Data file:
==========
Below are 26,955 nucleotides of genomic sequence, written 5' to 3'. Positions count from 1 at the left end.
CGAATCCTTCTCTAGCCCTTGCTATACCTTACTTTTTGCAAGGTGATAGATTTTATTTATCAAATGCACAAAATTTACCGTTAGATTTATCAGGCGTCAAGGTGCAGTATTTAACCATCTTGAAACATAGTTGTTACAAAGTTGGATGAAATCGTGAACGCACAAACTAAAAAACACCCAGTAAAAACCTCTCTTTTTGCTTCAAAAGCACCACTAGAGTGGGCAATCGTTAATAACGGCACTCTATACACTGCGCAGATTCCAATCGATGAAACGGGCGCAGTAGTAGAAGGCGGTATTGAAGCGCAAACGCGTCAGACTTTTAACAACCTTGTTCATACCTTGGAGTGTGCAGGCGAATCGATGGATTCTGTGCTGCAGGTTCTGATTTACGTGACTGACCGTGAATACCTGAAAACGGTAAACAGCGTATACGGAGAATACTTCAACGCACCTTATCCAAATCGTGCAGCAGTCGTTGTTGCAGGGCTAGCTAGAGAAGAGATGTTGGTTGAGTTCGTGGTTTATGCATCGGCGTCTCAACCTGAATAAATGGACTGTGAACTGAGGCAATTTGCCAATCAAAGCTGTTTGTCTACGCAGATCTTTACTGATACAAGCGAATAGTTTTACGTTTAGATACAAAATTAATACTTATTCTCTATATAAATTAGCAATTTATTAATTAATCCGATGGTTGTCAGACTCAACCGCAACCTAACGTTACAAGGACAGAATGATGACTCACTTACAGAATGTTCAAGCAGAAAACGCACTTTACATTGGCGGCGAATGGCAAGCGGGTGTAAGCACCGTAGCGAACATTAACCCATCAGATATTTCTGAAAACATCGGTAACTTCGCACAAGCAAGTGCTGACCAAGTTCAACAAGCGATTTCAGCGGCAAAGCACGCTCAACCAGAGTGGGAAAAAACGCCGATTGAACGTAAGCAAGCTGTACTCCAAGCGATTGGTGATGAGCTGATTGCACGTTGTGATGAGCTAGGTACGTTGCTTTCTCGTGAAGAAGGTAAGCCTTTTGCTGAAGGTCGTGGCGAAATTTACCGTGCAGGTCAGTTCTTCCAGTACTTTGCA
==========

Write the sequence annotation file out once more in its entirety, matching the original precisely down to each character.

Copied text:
Below are 26,955 nucleotides of genomic sequence, written 5' to 3'. Positions count from 1 at the left end.
CGAATCCTTCTCTAGCCCTTGCTATACCTTACTTTTTGCAAGGTGATAGATTTTATTTATCAAATGCACAAAATTTACCGTTAGATTTATCAGGCGTCAAGGTGCAGTATTTAACCATCTTGAAACATAGTTGTTACAAAGTTGGATGAAATCGTGAACGCACAAACTAAAAAACACCCAGTAAAAACCTCTCTTTTTGCTTCAAAAGCACCACTAGAGTGGGCAATCGTTAATAACGGCACTCTATACACTGCGCAGATTCCAATCGATGAAACGGGCGCAGTAGTAGAAGGCGGTATTGAAGCGCAAACGCGTCAGACTTTTAACAACCTTGTTCATACCTTGGAGTGTGCAGGCGAATCGATGGATTCTGTGCTGCAGGTTCTGATTTACGTGACTGACCGTGAATACCTGAAAACGGTAAACAGCGTATACGGAGAATACTTCAACGCACCTTATCCAAATCGTGCAGCAGTCGTTGTTGCAGGGCTAGCTAGAGAAGAGATGTTGGTTGAGTTCGTGGTTTATGCATCGGCGTCTCAACCTGAATAAATGGACTGTGAACTGAGGCAATTTGCCAATCAAAGCTGTTTGTCTACGCAGATCTTTACTGATACAAGCGAATAGTTTTACGTTTAGATACAAAATTAATACTTATTCTCTATATAAATTAGCAATTTATTAATTAATCCGATGGTTGTCAGACTCAACCGCAACCTAACGTTACAAGGACAGAATGATGACTCACTTACAGAATGTTCAAGCAGAAAACGCACTTTACATTGGCGGCGAATGGCAAGCGGGTGTAAGCACCGTAGCGAACATTAACCCATCAGATATTTCTGAAAACATCGGTAACTTCGCACAAGCAAGTGCTGACCAAGTTCAACAAGCGATTTCAGCGGCAAAGCACGCTCAACCAGAGTGGGAAAAAACGCCGATTGAACGTAAGCAAGCTGTACTCCAAGCGATTGGTGATGAGCTGATTGCACGTTGTGATGAGCTAGGTACGTTGCTTTCTCGTGAAGAAGGTAAGCCTTTTGCTGAAGGTCGTGGCGAAATTTACCGTGCAGGTCAGTTCTTCCAGTACTTTGCA